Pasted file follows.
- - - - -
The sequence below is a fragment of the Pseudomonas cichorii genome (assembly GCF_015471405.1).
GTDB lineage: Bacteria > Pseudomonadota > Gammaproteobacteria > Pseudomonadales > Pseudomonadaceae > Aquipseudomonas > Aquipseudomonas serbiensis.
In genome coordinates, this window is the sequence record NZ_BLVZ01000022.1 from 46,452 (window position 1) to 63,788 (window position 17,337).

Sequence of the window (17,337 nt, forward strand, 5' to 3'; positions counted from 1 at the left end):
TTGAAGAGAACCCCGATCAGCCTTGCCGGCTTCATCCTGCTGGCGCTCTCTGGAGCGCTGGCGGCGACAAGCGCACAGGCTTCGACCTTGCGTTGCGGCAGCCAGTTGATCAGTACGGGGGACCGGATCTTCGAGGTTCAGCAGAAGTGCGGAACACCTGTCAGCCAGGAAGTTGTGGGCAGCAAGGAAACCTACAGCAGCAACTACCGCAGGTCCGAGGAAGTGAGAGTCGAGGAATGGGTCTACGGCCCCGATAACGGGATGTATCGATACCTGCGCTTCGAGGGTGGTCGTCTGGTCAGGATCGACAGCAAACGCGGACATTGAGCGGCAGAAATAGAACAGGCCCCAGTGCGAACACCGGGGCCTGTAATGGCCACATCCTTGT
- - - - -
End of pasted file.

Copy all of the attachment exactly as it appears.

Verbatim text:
The sequence below is a fragment of the Pseudomonas cichorii genome (assembly GCF_015471405.1).
GTDB lineage: Bacteria > Pseudomonadota > Gammaproteobacteria > Pseudomonadales > Pseudomonadaceae > Aquipseudomonas > Aquipseudomonas serbiensis.
In genome coordinates, this window is the sequence record NZ_BLVZ01000022.1 from 46,452 (window position 1) to 63,788 (window position 17,337).

Sequence of the window (17,337 nt, forward strand, 5' to 3'; positions counted from 1 at the left end):
TTGAAGAGAACCCCGATCAGCCTTGCCGGCTTCATCCTGCTGGCGCTCTCTGGAGCGCTGGCGGCGACAAGCGCACAGGCTTCGACCTTGCGTTGCGGCAGCCAGTTGATCAGTACGGGGGACCGGATCTTCGAGGTTCAGCAGAAGTGCGGAACACCTGTCAGCCAGGAAGTTGTGGGCAGCAAGGAAACCTACAGCAGCAACTACCGCAGGTCCGAGGAAGTGAGAGTCGAGGAATGGGTCTACGGCCCCGATAACGGGATGTATCGATACCTGCGCTTCGAGGGTGGTCGTCTGGTCAGGATCGACAGCAAACGCGGACATTGAGCGGCAGAAATAGAACAGGCCCCAGTGCGAACACCGGGGCCTGTAATGGCCACATCCTTGT